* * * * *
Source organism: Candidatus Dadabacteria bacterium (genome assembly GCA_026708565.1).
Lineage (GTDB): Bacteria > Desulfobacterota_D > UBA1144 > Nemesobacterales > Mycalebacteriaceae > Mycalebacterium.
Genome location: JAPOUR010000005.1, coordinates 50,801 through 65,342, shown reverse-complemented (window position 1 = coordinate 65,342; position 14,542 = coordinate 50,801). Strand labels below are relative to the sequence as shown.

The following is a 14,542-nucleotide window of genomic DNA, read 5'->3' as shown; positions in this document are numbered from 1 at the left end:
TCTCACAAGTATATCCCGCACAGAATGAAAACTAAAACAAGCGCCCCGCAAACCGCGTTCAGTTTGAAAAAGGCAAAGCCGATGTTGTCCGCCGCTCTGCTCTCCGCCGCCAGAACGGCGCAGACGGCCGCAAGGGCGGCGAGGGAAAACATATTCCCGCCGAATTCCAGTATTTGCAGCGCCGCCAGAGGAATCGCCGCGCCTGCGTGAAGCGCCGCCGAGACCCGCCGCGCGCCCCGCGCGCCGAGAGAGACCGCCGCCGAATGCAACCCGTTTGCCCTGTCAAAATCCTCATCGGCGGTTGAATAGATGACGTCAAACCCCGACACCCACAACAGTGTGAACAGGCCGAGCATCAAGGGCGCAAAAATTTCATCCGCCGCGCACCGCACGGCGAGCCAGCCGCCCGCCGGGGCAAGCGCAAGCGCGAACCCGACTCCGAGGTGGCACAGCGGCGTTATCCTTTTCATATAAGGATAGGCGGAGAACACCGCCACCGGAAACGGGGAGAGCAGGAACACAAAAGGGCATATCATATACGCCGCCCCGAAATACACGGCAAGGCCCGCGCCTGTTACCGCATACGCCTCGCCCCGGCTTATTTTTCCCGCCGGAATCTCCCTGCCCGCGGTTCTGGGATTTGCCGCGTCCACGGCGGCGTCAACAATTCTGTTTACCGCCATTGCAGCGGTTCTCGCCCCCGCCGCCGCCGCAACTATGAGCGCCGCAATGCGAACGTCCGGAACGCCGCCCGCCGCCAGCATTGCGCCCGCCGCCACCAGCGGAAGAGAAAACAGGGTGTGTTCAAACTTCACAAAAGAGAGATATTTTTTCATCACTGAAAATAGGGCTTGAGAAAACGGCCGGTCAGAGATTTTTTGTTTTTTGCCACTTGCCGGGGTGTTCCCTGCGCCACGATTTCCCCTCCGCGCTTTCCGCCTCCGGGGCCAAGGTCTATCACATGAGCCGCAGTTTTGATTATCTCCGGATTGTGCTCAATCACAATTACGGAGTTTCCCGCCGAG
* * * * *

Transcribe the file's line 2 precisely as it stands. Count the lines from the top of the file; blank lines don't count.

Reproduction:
Lineage (GTDB): Bacteria > Desulfobacterota_D > UBA1144 > Nemesobacterales > Mycalebacteriaceae > Mycalebacterium.